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  1. Where are the links to the blogs? I may be missing something, but I don’t see them.

  2. Tom
    The links are in the titles. They are hyperlinked.
    Great article!

  3. Quick note that your first bullet that the blogs provide public feedback does not apply to Vivek Kundra’s, where comments are not an option.

    Great list; I’d been aware of all of them except the Navy CIO.

  4. Is Blogging Tories affiliated with the Conservative Party of Canada? No. Blogging Tories is a private organization that does not speak for or represent the Conservative Party of Canada in any official capacity. Members of the blogroll, however, can be associated with the party at any level from member to MP to leader. However, the organization itself is not associated with the party and does not represent its views.

  5. Beware the CEO Blog… or, in this case, the CIO Blog.

    These are only (mildly) interesting, if you happen to work for that person. (Good way to suck up)

    They are a lot of fluff and spin and aren’t-we-doing-a-wonderful-job verbiage. (If these people even write them?)

    Next time, list some blogs written by the *little people* in government. Thanks

  6. I agree, blogs are the future. People love to interact with one another.

  7. There are millions of bloggers worldwide, that is why even the Government must revolutionize in this type of communication. Blogs are interesting because of the openness it can bring by using the comments and open discussion. Blogs also means something that has fresh and regular contents from the blogger.

  8. Great article and information very useful. Without blogs where would the voice of the people of the world be heard, on a massive scale.unless ur buying a prime time spot on national television.

  9. Loved reading NASA Chief, Linda Cureton’s blog re Vice Admiral Grace Hopper. Great information!

  10. I have never done this and am not sure if this is the place but I am not a happy camper with the way our government is being run. There are certain things that must be regulated and laws provided that will halt the reckless use of money and the general handling of our provisions as a country.

    1. Halt immigration to a stand still. If you want to enter this country we will only allow a certain quota and those within the quota must have a sponsor in this country who will house them and has previously sought a gainful employment for this immigrant. They should not be provided with shelter and money from this nation to live here without contributing to the tax base.

    2. I want to clarify the word entitlement, I am certainly entitled to my social security – I paid dearly all my work life for it as well as medicare. I do live off the government – I paid for my benefits all my work life. I have never received benefits from anyone that I had not already contributed to. I feel the governmental officials who think that there is a surplus in the social security system and move it to the general fund should now find their way back to pay back what they have removed.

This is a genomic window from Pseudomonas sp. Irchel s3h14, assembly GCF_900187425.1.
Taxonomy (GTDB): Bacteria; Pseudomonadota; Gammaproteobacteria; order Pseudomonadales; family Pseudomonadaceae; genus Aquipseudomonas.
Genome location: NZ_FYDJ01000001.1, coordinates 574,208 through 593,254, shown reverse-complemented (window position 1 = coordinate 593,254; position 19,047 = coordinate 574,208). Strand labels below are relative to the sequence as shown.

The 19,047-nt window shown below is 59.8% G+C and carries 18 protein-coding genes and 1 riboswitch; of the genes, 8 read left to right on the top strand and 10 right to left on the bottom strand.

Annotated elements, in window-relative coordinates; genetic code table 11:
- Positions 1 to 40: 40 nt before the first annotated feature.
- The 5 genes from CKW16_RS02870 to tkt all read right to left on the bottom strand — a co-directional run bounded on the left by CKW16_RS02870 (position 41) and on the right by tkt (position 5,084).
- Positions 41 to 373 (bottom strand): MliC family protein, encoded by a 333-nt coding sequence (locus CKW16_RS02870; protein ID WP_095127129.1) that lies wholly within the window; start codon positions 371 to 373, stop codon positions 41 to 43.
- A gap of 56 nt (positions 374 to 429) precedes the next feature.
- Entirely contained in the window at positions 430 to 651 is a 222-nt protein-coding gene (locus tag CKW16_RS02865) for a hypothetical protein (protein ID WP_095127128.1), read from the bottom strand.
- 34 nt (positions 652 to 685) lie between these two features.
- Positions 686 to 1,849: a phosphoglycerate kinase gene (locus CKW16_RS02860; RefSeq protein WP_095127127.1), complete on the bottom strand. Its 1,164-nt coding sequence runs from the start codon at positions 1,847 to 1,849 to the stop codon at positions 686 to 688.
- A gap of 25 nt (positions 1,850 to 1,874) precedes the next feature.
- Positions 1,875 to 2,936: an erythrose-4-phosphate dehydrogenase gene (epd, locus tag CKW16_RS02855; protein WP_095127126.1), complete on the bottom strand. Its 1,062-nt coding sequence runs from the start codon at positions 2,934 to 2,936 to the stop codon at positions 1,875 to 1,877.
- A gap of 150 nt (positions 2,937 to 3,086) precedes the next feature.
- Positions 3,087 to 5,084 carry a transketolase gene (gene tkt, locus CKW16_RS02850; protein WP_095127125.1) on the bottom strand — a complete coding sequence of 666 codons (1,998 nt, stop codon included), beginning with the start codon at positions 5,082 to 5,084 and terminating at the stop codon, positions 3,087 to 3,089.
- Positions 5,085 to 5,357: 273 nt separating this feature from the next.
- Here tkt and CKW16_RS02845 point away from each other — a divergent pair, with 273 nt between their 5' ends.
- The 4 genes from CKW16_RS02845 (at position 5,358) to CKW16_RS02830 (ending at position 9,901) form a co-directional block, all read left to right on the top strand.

I feel that all elected officials should be in the same social security system and medicare system that we are in. Why are they special and supreme? In the 25 or more years that I worked I never received the work breaks they receive and I am sure I read as many documents as they and made as many decisions as they do – we all have to understand they are now different than any of the work force. If we bring them to our level they may well understand how we are looking at it. Government is big business and I think they like it that way. Somebody paid to have them placed into that seat.

    3. Gasoline, a joke, a pity and very scarey – basically the country or should I say the world runs on fuel oil, gasoline. We can do nothing without it. We try to appease those who produce it to what avail. Huge profits and the working class is hurting so bad it is now a tragedy. As a leading country why aren’t we mass producing it ourselves or finding a new energy source with a strong infrastructure to support it. Why are gas stations allowed to raise prices at will in just a matter of hours. They should have restrictions on how they price out gasoline. This is a free country and we can shop around but watching these prices is distressing to all of us and the government who could have a handle on this is not even trying.

    4. Do not bail out any more big banks when they fail to adhere to legal and moral policies. There are those banks, who on their own, did not fall for the nonsense that the richer banks proceeded to avail themselves of and instead of fining or jailing those who created this world wide dilemma we bailed them out. I may not be able to see the overall big picture, mainly because government officials would not like that, but I know that none of the working class tax payers allowed this to happen. Guess what it was the government who deleted regulations and skipped over legalities and allowed so much of our strength to be taken away.

    There is so much more I have to say but I am not really sure I am in the right place for this discussion. If you would direct me to the right place I would vent my frustrations there. Please know that I am not alone and all my friends and relatives ask the same questions. Why?

    Janet Garofalo
    Citizen of the United State of America
    Searching for answers from a government that I question so very much — Why? —

  11. Number 3 on that list is a great read! Although a bit late thanks for this list!